Today’s Montevideo still retains the trappings of a colonial city. The predominantly Catholic city hosts a calvacade of meticulously decorated churches and plazas. Statues of heroes and saints meld seamlessly with swaying palm trees. Sea walls protect over a million residents from the unpredictable Plata delta. We took an informative tour of the city that taught us a lot about the history and culture. The city has a first rate airport and is a short drive from downtown. The population is a blend of Portuguese and Spanish, but nearly all of the merchants speak English. The city offers very good value for the dollar. A twelve ounce filet mignon in a bleu cheese and mushroom sauce ran about eight U.S. Dollars ($160 Uruguayan Pesos). Uruaguayan gauchos produce some of the best beef and leather on the planet.
The drink of choice in Uruguay is Mate. Mate is an herbal stimulant made from the Yerba plant. The plant is placed into the bottom of a gourd and shaken gently. It is mixed with hot water and consumed through a metal straw called a “Bombilla” The bombilla filters out the yerba leaves. The mate gourd is passed around from person to person until it is consumed. Urugains start the Mate ritual at a very young age and go through the process several times a day.
We enjoyed a “Duck Tour” of the town. The Duck Tour is an amphibious tour bus shaped like a giant duck. It rides through the town and then cruises the waterways. Passengers are given duck whistles to “quack” when we get excited or need a drink. The tour was in Spanish but we still had a blast! We found the food and nightlife spectacular. Our favorite restaurant was “Blue Cheese”. Blue Cheese Salad House sits on the marina and is home to an amazing salad bar that boasts sixteen different varieties of blue cheese. I had a Brotola Roquefort (the local fish in a roquefort sauce). We found a great club called Las Ruizas (The Ruins) that specializes in Latin house music.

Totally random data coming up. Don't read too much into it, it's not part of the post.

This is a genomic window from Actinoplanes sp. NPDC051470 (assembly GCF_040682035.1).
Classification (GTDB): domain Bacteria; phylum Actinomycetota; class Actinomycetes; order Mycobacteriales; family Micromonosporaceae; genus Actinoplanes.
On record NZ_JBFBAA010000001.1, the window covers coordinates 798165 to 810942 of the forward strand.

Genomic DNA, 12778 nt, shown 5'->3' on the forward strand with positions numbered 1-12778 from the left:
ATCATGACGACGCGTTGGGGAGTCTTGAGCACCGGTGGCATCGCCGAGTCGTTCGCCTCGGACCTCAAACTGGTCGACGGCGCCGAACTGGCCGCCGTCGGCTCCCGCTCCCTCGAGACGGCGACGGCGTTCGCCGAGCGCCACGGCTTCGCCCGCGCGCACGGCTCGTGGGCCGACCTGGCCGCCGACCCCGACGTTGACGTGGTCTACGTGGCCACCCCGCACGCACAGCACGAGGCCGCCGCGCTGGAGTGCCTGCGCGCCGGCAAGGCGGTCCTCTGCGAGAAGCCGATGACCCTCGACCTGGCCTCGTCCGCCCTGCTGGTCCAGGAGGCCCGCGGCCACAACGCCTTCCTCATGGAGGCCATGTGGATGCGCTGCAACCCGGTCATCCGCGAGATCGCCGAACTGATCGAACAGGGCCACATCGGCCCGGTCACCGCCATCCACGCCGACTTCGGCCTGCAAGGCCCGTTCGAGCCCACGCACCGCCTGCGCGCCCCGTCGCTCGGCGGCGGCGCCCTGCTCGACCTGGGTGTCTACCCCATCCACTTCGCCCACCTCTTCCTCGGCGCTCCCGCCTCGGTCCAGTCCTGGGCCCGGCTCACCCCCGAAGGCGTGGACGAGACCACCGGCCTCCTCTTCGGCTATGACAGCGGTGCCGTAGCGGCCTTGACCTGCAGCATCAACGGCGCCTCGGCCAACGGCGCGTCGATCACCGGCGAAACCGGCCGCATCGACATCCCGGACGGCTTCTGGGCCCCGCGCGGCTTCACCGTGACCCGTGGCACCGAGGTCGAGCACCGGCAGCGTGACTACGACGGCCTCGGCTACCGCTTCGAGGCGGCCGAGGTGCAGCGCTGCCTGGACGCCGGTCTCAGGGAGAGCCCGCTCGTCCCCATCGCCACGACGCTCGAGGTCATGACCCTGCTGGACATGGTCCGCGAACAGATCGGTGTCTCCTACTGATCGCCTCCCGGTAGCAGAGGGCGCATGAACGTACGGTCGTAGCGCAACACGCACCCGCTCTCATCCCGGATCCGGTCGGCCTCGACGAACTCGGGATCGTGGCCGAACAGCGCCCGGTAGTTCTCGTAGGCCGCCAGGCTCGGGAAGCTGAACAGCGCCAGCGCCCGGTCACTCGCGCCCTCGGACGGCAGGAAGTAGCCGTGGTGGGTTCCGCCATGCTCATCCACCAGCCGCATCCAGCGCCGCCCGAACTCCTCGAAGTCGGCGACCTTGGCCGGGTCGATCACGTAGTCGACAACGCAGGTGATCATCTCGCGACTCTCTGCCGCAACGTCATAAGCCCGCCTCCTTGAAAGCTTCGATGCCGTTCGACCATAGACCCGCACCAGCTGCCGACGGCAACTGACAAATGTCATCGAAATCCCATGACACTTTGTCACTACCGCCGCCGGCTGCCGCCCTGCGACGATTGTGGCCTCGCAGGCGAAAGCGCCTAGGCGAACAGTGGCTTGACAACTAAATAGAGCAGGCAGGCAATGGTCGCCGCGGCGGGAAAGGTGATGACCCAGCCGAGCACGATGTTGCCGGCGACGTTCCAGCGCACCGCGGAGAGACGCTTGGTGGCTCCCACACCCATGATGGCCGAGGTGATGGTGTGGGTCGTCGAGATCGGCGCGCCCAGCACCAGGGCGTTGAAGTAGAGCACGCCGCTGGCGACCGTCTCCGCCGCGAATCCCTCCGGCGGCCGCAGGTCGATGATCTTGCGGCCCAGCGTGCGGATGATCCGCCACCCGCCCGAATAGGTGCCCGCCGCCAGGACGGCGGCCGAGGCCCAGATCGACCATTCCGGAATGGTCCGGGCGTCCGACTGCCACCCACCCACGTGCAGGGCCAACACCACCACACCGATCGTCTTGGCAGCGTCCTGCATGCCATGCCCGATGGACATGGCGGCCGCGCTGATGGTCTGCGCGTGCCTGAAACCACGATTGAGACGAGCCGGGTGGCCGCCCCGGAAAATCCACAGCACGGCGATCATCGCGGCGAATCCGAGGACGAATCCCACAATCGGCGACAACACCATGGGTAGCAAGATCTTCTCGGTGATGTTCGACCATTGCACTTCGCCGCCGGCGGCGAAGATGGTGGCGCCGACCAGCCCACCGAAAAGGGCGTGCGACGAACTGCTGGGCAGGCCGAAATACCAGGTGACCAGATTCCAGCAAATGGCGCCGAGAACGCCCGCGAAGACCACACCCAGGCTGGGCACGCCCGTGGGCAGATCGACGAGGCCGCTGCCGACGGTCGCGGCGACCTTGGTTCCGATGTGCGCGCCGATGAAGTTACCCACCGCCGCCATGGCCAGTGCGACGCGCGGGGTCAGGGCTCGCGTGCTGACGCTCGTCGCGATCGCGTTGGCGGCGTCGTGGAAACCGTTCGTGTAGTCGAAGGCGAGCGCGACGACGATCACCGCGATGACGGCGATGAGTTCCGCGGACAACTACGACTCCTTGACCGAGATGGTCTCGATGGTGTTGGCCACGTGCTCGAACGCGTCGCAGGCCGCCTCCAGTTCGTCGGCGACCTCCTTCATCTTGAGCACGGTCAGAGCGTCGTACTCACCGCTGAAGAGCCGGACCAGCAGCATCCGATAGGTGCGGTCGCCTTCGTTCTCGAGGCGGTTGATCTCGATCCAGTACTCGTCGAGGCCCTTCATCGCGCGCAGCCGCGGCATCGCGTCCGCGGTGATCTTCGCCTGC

Uruguay is a hidden treasure worth investigating. The flight from B.W.I. is approximately fifteen hours. The time is two hours ahead of us. It is the second smallest country in South America but is reasonably wealthy. It is one of the safest countries in South America. The main export is agriculture. The political situation is very stable. Uruguay is a democracy with very little corruption. The population is primarily of white European descent. The amenities are very modern along the coastline (we still recommend drinking bottled water). You can get by without speaking any Spanish, but a little bit goes a long way. The beautiful countryside is comprised of rolling plains and low hill ranges. If you’re lucky, you may spot a native puma or jaguar. The immense coastlines offer wonderful recreational activities and beautiful sunsets. It borders Argentina to the south and Brazil to the north. Temperatures are very similiar to Ocean City. It gets very hot in January and will occasionally snow in June and July. Montevideo and Punta Del Este offer a nice contrast of past and present culture. Adios!
– Sean Rox